Tuesday, July 15, 2014

Snowden: Brit Spying Law Could Have Been Written by NSA


In an exclusive interview with The Guardian former US government contractor turned heroic whistleblower Edward Snowden has commented on British leader David Cameron's new emergency surveillance bill to be rammed through parliament this week much like the USAPATRIOT Act was in the aftermath of 9/11. During the interview, conducted in Moscow to and be made available in its entirety later this week Snowden states that the law is comparable to the 2007 Protect America Act which the Bush administration similarly rushed into law.
According to a The Guardian story entitled "Edward Snowden condemns Britain's emergency surveillance bill":
In an exclusive interview with the Guardian in Moscow, Snowden said it was very unusual for a public body to pass an emergency law such as this in circumstances other than a time of total war. "I mean we don't have bombs falling. We don't have U-boats in the harbour."
Suddenly it is a priority, he said, after the government had ignored it for an entire year. "It defies belief."
He found the urgency with which the British government was moving extraordinary and said it mirrored a similar move in the US in 2007 when the Bush administration was forced to introduce legislation, the Protect America Act, citing the same concerns about terrorist threats and the NSA losing cooperation from telecom and internet companies.
"I mean the NSA could have written this draft," he said. "They passed it under the same sort of emergency justification. They said we would be at risk. They said companies will no longer cooperate with us. We're losing valuable intelligence that puts the nation at risk."
AND
During the interview, Snowden was taken aback on learning about the speed at which the British government is moving on new legislation and described it as "a significant change". He questioned why it was doing so now, more than a year after his initial revelations about the scale of government surveillance in the US, the UK and elsewhere around the world, a year in which the government had been largely silent.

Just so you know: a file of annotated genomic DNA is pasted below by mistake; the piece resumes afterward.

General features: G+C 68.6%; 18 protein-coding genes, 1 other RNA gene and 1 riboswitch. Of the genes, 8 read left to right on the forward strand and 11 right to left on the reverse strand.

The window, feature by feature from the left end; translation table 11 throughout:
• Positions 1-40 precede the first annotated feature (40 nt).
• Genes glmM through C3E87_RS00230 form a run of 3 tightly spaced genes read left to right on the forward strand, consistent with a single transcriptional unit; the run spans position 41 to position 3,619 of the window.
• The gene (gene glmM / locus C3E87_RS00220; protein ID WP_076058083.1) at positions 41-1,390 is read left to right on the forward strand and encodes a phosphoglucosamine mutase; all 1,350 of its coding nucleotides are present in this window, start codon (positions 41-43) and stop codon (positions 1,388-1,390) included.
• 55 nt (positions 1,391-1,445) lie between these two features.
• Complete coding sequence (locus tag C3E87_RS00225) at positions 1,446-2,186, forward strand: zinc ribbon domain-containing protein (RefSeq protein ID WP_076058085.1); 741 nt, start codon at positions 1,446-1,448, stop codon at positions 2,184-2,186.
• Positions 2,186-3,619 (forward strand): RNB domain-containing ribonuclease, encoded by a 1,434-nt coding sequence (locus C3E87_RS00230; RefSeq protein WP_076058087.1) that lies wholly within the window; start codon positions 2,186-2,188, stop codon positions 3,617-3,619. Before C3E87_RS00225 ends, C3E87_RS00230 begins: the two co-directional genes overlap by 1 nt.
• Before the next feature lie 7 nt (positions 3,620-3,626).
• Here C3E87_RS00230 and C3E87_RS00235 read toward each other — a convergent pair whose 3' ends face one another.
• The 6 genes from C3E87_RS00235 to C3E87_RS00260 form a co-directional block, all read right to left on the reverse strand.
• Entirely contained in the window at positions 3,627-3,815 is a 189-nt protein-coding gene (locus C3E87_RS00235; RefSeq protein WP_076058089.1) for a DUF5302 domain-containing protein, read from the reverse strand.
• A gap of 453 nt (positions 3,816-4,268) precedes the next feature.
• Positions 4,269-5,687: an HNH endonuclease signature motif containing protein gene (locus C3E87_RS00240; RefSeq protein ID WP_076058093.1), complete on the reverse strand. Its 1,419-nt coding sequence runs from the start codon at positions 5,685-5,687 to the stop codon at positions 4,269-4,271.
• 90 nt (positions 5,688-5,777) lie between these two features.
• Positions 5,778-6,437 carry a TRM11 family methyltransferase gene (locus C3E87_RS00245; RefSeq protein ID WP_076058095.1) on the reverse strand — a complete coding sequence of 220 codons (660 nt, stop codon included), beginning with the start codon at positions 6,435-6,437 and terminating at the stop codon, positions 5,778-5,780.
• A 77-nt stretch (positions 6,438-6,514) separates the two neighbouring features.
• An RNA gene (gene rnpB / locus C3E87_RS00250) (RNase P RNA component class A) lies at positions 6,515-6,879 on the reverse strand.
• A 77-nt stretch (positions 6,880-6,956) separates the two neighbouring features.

He also questioned why there had been a move in the aftermath of a ruling by the European court of justice in April that declared some of the existing surveillance measures were invalid.
He said the government was asking for these "new authorities immediately without any debate, just taking their word for it, despite the fact that these exact same authorities were just declared unlawful by the European court of justice".
He added: "Is it really going to be so costly for us to take a few days to debate where the line should be drawn about the authority and what really serves the public interest?
"If these surveillance authorities are so interested, so invasive, the courts are actually saying they violate fundamental rights, do we really want to authorise them on a new, increased and more intrusive scale without any public debate?"
He said there had been government silence for the last year since he had exposed the scale of surveillance by the NSA and its British partner GCHQ. "And yet suddenly we're told there's a brand new bill that looks like it was written by the National Security Agency that has to be passed in the same manner that a surveillance bill in the United States was passed in 2007, and it has to happen now. And we don't have time to debate it, despite the fact that this was not a priority, this was not an issue that needed to be discussed at all, for an entire year. It defies belief."
Cameron of course is invoking as justification for the latest shoring up of the surveillance system of control the big, bad Muslim bogeyman and the impending risk of "terrorist" attacks on jolly old England - Hermann Goering once remarked "it works the same in any country" and at least in terms of using fear to bypass any sort of legitimate legislative process the former Nazi was spot on. While the authorities in The Homeland must tread a bit more carefully the British regime which is rapidly morphing into something that resembles the Norsefire government in the movie V For Vendetta and let's face it, the British people are spineless given their status as subjects of the Queen an the illicit royal family whose only qualification for power is to simply be born. The government there is obviously expecting some sort of uprising as it has been recently revealed that water cannons are being brought in for crowd control although since the word got out the decision has been temporarily delayed.
The US-UK surveillance colossus will not be constrained by anything as quaint as a constitution or the legitimate political process and will continue to consolidate power and increase snooping capabilities on political dissenters, journalists, bloggers, activists and any who threaten their illicit system of control. All of this was made possible when the authoritarian elements hit the jackpot with the September 11, 2001 attacks and the Pandora's Box of scare tactics was thrown open - it will never be closed without a mass uprising but the time for that grows short as the lists of those who would challenge the bastards grows longer.